Tag Archives: composition

On Separating Values and Effects

Computability Theory is the foundation for computer software development. Our programming languages embody the techniques and models described by various theories of computation [1]. The Turing Machine is the canonical example of the Imperative Model [2]. Lambda Calculus is the canonical example of the Functional Model [3]. Kleene’s Church–Turing Thesis asserts the equivalence of these […]

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Debugging Actor Systems

Software development is a defect injection process. With every line of code we write, we have a chance of introducing unintended behavior into the system. This chance increases with conceptual complexity. The more difficult a system is to understand, the greater our chance of introducing defects. In his 1980 Turing Award lecture, Tony Hoare said […]

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Producer/Consumer Rate-Matching

Flow control is a critical feature in a network of asynchronous communicating processes. Our fanciful exploration of a yak-shaving barber’s shop provided us with patterns we can apply to more general problems. The bounded-buffer mechanism is a generalization of our barber’s waiting room. It mediates between producers and consumers, matching the rate of production with […]

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In-Order Message Delivery

The Actor Model explicitly avoids placing constraints on message delivery order beyond causality [1]. Messages may not be delivered before the message which caused them to be sent. In other words, time can’t flow backward. Beyond that, messages arrive in a non-deterministic order. This can sometimes have surprising consequences. Two messages sent in sequence from […]

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Parsing Expression Grammars, part 4

This article could probably be called “Left Recursion Considered Harmful“. PEG parsers are unambiguous and relatively easy to reason about. A little reasoning about left-recursive PEGs shows that they don’t make sense. The motivation to use left recursion seems to be driven by the desire to build left-associative parse-trees for arithmetic operators. However, parse-tree generation […]

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Parsing Expression Grammars, part 3

We build on the parsers from part 2 of this series to enhance and extend their capability. In particular, we extend the concept of modular grammars to construct chains of parsers which define a multi-stage transformation pipeline. The parsers forming these chain are enhanced to match and transform tree-structures, rather than being limited to simple […]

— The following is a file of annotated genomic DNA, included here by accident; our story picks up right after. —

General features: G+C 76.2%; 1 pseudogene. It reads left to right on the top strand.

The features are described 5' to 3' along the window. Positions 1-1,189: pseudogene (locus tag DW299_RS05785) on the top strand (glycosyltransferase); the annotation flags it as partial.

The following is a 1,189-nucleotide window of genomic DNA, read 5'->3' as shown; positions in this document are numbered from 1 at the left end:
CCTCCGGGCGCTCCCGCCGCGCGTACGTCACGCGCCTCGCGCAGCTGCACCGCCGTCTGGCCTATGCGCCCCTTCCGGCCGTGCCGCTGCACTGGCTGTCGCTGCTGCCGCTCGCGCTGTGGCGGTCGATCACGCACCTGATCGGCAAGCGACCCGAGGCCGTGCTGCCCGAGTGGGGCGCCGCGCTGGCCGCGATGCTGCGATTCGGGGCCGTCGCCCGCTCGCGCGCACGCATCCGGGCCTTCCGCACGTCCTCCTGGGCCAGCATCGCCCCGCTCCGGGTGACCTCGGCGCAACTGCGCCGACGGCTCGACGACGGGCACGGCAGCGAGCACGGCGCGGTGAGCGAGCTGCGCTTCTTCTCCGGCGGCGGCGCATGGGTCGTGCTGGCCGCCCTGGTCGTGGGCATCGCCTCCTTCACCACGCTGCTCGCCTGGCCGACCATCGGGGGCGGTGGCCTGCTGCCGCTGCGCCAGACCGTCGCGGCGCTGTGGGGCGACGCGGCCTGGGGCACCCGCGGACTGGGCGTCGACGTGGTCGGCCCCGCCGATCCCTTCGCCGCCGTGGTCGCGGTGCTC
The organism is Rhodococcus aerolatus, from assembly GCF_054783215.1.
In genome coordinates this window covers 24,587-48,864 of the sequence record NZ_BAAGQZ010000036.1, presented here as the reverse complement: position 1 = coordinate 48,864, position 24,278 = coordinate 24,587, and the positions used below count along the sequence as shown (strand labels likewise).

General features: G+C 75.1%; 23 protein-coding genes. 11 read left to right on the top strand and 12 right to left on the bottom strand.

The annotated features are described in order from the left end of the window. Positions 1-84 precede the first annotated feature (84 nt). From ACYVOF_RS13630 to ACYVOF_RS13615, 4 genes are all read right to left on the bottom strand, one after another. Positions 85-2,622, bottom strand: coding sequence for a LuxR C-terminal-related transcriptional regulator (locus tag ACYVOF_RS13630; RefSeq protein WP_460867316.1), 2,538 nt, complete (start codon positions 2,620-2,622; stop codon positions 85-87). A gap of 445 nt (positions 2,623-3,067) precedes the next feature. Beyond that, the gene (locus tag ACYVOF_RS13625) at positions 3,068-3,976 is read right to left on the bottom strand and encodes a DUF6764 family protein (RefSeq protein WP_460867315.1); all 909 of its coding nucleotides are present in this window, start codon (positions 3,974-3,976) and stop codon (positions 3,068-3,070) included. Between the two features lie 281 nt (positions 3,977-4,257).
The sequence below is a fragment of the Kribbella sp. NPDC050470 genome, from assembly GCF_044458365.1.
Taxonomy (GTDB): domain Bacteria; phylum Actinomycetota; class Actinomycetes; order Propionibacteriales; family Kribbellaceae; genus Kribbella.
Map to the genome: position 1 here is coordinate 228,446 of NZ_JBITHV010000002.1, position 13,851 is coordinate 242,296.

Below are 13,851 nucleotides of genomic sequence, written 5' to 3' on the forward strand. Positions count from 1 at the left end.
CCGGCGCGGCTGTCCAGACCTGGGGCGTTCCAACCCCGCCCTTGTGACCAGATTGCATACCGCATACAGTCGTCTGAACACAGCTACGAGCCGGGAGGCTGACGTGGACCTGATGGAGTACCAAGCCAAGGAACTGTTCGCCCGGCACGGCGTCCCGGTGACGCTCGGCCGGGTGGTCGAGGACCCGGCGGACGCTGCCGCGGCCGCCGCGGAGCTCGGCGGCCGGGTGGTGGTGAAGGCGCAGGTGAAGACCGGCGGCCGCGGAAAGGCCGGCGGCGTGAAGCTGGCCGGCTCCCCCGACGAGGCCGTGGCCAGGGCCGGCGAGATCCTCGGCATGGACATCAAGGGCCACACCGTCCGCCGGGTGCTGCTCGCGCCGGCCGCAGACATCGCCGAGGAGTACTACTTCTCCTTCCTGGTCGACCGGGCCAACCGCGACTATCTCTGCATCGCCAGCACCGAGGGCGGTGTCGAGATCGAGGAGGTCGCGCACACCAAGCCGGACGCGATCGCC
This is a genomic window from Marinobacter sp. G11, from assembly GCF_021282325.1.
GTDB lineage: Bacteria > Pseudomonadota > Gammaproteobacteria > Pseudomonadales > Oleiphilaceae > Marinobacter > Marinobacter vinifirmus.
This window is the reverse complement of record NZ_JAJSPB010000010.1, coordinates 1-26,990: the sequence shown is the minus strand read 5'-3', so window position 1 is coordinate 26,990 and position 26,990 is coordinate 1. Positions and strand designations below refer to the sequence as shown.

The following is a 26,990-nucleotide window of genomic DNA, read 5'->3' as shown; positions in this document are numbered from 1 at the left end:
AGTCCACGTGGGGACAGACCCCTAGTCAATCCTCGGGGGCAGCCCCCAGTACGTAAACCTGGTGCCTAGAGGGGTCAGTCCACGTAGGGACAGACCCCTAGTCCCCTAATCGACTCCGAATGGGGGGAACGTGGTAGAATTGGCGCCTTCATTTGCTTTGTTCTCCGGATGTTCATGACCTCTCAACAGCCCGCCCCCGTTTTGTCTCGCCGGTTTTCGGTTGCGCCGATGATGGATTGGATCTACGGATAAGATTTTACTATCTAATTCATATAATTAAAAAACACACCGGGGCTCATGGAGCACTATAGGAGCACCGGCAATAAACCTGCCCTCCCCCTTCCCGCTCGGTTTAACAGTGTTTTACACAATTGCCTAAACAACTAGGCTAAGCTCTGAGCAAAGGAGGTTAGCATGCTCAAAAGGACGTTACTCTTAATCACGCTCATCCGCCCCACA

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Parsing Expression Grammars, part 2

It’s usually not enough to simply recognize patterns in an input stream. Soon we will want to take action based on what we recognize. In order to facilitate this, we will begin creating semantic values from the input tokens and trigger semantic actions when certain patterns are recognized. In part 1 of this series we […]

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Parsing Expression Grammars, part 1

Parsing Expression Grammars (PEGs) define a powerful class of matchers for recognizing strings of a formal language [1]. They’re well suited to parsing the syntax of computer languages. PEG-based tools like OMeta [2] have been successfully applied to a wide variety of transformation problems [3] [4]. The fundamental elements of PEGs can be described compactly […]

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Message Passing, part 2 – Object-Oriented Method Invocation

This is part two of an article exploring what we mean when we say “message-passing”. Part one described how synchronous rendezvous can be expressed with actors. Part two describes an actor implementation of object-oriented method invocation. For Object-Oriented developers from the Smalltalk tradition, message-passing involves a dynamic method lookup, invocation of that method with the target […]

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Composing Actors

A significant challenge in developing concurrent systems is the problem of composability. We create a solution that works properly in isolation, but when composed with other solutions leads to interference. The actor model ensures that individual actors may be composed without changing their behavior. Interference is prevented by definition, keeping the system consistent. In order […]

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